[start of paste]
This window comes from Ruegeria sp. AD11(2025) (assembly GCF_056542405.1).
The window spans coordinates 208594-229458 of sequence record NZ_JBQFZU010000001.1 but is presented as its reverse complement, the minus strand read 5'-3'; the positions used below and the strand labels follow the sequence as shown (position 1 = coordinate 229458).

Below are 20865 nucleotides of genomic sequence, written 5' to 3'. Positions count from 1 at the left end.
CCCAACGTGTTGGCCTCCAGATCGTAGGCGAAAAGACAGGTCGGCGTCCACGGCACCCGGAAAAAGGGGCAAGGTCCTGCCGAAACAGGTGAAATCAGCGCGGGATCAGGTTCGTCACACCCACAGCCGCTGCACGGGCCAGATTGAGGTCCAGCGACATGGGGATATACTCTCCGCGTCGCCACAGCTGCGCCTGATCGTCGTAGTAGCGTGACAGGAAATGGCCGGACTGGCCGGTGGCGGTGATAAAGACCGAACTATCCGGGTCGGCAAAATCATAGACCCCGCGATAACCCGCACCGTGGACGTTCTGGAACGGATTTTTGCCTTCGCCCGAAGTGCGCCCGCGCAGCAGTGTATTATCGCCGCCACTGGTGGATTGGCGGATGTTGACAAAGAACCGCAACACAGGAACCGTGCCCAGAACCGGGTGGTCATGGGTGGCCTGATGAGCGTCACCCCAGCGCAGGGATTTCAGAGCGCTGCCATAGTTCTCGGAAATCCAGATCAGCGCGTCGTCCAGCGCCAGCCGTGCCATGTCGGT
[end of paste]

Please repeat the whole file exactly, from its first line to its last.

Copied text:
This window comes from Ruegeria sp. AD11(2025) (assembly GCF_056542405.1).
The window spans coordinates 208594-229458 of sequence record NZ_JBQFZU010000001.1 but is presented as its reverse complement, the minus strand read 5'-3'; the positions used below and the strand labels follow the sequence as shown (position 1 = coordinate 229458).

Below are 20865 nucleotides of genomic sequence, written 5' to 3'. Positions count from 1 at the left end.
CCCAACGTGTTGGCCTCCAGATCGTAGGCGAAAAGACAGGTCGGCGTCCACGGCACCCGGAAAAAGGGGCAAGGTCCTGCCGAAACAGGTGAAATCAGCGCGGGATCAGGTTCGTCACACCCACAGCCGCTGCACGGGCCAGATTGAGGTCCAGCGACATGGGGATATACTCTCCGCGTCGCCACAGCTGCGCCTGATCGTCGTAGTAGCGTGACAGGAAATGGCCGGACTGGCCGGTGGCGGTGATAAAGACCGAACTATCCGGGTCGGCAAAATCATAGACCCCGCGATAACCCGCACCGTGGACGTTCTGGAACGGATTTTTGCCTTCGCCCGAAGTGCGCCCGCGCAGCAGTGTATTATCGCCGCCACTGGTGGATTGGCGGATGTTGACAAAGAACCGCAACACAGGAACCGTGCCCAGAACCGGGTGGTCATGGGTGGCCTGATGAGCGTCACCCCAGCGCAGGGATTTCAGAGCGCTGCCATAGTTCTCGGAAATCCAGATCAGCGCGTCGTCCAGCGCCAGCCGTGCCATGTCGGT